Key methods to distribute data feeds to target channels:
- (Ongoing) Manual feed upload
- Direct connections like Facebook Marketing API or Google Content API
- Scheduled feed fetch
- Automated distribution through feed management solutions
Manual feed upload
Whether you’re using Google, Facebook, or almost any other channel, chances are high that you will have the option to manually upload your feed. In this case, the feed is sent as needed and will require some kind of human interaction to oversee and manage the process.
This is generally only useful for test purposes. However, if your product feed contains less than 50 items or if it doesn’t change very often, you may consider manual upload to be a good, simple method.
Scheduled feed fetch
For most medium and large businesses, manual upload won’t be possible (plus, it’s far from ideal). Instead, there will need to be some kind of automation. One step up from manual upload is scheduled fetch. This means, the target channel will pull the product feed on a set schedule. This is often on an hourly, daily, or weekly basis and won’t require human interaction on a regular basis.
The how, where, and what details will vary by channel; however, let’s try an example, using Facebook. Consider a business that keeps their product data on an external server and updates the information every day at midnight. So, when and how should they distribute that updated information to Facebook? In this scenario, someone from the business’s marketing team can go into the Facebook Product Catalog Manager and set a scheduled fetch for 1 AM. That means, every day at 1 AM, Facebook will pull the product data automatically.
Direct connections and APIs
For more automation, you may choose to leverage an API connection. This can be preferable to a simple scheduled fetch because it includes additional options and capabilities. This is especially helpful for products that are moving at a high velocity or that undergo regular price fluctuations or promotions. Let’s consider Google for an example.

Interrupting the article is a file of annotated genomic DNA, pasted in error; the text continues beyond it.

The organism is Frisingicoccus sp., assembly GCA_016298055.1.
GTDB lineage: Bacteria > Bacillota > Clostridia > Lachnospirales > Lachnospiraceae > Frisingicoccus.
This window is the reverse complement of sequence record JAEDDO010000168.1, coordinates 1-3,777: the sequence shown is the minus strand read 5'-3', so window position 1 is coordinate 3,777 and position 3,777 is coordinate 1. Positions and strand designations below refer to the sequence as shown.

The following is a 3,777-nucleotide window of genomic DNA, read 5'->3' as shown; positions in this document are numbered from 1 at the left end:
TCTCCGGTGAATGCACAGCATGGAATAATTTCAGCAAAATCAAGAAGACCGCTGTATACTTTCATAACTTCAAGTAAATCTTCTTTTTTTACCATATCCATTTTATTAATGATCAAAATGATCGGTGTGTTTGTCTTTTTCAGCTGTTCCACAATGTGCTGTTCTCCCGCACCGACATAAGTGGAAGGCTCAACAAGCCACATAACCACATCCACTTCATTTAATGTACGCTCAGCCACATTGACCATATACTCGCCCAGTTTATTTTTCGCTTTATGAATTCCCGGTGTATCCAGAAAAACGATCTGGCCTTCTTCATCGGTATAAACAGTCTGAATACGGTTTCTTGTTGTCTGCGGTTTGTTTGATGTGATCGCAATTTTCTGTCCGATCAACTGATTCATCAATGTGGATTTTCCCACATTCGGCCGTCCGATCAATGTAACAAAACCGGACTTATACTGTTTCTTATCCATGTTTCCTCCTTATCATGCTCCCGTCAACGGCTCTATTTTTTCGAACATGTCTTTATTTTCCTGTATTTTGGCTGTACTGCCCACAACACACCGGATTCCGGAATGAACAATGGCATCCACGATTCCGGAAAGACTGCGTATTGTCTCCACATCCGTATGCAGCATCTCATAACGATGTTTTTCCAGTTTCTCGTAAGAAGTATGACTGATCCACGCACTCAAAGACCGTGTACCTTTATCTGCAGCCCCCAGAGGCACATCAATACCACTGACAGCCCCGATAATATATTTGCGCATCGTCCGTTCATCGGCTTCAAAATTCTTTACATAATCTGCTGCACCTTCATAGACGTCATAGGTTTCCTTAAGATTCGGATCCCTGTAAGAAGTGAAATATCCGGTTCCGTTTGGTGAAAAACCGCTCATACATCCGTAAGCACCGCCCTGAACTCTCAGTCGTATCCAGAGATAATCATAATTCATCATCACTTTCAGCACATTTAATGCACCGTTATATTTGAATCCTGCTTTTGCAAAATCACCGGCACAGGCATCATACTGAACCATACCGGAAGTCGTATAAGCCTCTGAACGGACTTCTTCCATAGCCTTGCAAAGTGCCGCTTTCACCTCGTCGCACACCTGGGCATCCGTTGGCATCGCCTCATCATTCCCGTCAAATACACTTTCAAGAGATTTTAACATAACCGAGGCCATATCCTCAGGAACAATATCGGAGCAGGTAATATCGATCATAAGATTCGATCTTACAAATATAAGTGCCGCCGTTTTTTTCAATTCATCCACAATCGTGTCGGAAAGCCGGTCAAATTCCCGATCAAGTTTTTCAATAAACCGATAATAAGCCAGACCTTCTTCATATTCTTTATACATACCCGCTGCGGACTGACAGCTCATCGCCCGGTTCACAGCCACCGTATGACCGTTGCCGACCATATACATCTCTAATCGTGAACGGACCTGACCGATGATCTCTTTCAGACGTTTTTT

A business connects their product data to the Google Merchant Center using the Google Content API. Now, if there are changes to any product data, it will immediately relay this to Google. This means no guessing or worrying about information being inaccurate. Plus, if any errors occur, the user will get a notification. Not every channel will offer an API, but many of the larger sites will. Be sure to check your specific channels as each will be completely unique.
Common benefits of using an API for exports:
- Error notifications in case of problematic data or products
- Easier ad and campaign management, i.e. channels may offer automated ad pacing, more precise targeting or bidding when using an API
- Product data that is always up-to-date
There is, however, one major drawback when using an API in-house: it’s difficult to implement. Finding, understanding, and successfully using an API for every given channel requires an IT team with specific knowledge and experience. Yes, each and every channel must be individually implemented and managed. There are, however, solutions out there that make this easy. Which leads us to the last method…
Feed management solutions with pre-set channel connections
Finally, if a business is using a data feed management solution, like Productsup, feed distribution will likely take place through the related platform. As described by Forrester, PIDS (Product Information Distribution Services) are solutions specifically for distributing product information to other channels. So, a solution like Productsup is designed to make such tasks easy.
Here’s how feed integration and distribution work with Productsup
With Productsup, just about everything can be automated. Our users can pull data from all kinds of sources. PIM, PCM, shop systems, spreadsheets — you name it. This reduces the burden on IT and gives you the agility and control needed to adapt to the changing ecommerce space quickly.
Productsup also use APIs and scheduled feed exports to ensure that product information is delivered to the target channel at a predefined time. Plus, this ensures that information is always up-to-date and complete.
Businesses can schedule a specific time, and we’ll always export the data at that time — along with performing any other predefined tasks.
This updated post was originally published on April 9, 2019.